business news in context, analysis with attitude

We had a story yesterday about how a piece in the Harvard Business Review recommended the ways in which to compete with Wal-Mart…ways that seemed fairly elementary to us. (But what do we know? We didn’t go to Harvard.)

But MNB user Mark Heckman drew a good analogy:

The Harvard analysis reminds me of the old Steve Martin comedy routine on the steps to become independently wealthy. His first step: get a million dollars, then…




One MNB user had some thoughts about Albertsons’ decision to convert some Florida stores to its discount format:

Converting weak stores to a weaker no-frills, reduced inventory format is the same last ditch effort we have seen repeated time and time again with little success. Fleming tried it and failed. A&P doesn’t appear to be too successful with Food Basics in the USA, Nash Finch tried it with WFO and we don't see them pushing that format anymore. Considering Albertson's notorious reputation for high prices, I have to wonder what they are thinking. I have clients who have stores nearby some of these converted Albertsons stores in Louisiana and they are all reporting strong sales increases in their stores. That's proof enough for me to where Albertsons is heading with this format.

But another MNB user had a different take:

Just responding on the new format as I am intimately involved with Albertsons. The following information was sent to me from a major vendor that lives in the area.

I went into a Super Saver today and this is what I found: A VERY busy store. When this store was just an Albertsons store, the parking lot was never very full. It was packed. They do not accept American Express, they only accept cash, debit card, or Discover. The products in the store are very ethnic, particularly Hispanic.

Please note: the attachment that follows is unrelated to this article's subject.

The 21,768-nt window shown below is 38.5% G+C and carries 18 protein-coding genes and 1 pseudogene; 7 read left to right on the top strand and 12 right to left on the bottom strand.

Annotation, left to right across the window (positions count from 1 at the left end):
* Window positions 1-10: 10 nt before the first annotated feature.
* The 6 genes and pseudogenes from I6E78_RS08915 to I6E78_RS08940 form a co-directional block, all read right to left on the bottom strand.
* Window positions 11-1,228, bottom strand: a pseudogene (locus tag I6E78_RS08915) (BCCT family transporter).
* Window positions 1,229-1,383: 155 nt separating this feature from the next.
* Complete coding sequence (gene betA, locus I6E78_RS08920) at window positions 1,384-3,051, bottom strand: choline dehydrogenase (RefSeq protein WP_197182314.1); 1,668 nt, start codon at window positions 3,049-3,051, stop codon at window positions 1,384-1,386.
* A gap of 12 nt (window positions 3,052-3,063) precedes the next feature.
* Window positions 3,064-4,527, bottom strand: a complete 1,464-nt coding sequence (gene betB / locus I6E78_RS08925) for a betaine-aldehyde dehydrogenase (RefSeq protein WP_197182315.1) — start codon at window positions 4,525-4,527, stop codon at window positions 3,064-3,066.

They are not using Albertsons Private Label products. In fact there was no mention of Albertsons anywhere in the store. In grocery they had a lot of Surfine products. The bread was a generic name, but was made by the Braid bakery, which is "the" bread of Texas.

Eye Care Private Label is Top Care. That was the label that Tom Thumb used years ago.

When an Albertsons Category Manager told me about the Super Saver stores in the beginning, I understood that they would be operated completely separate of the regular stores. Therefore, I have no idea where they are getting their product, who controls the distribution, the product mix, the set, and the pricing.

I will say the pricing is much better than an Albertsons store in this market.
KC's View: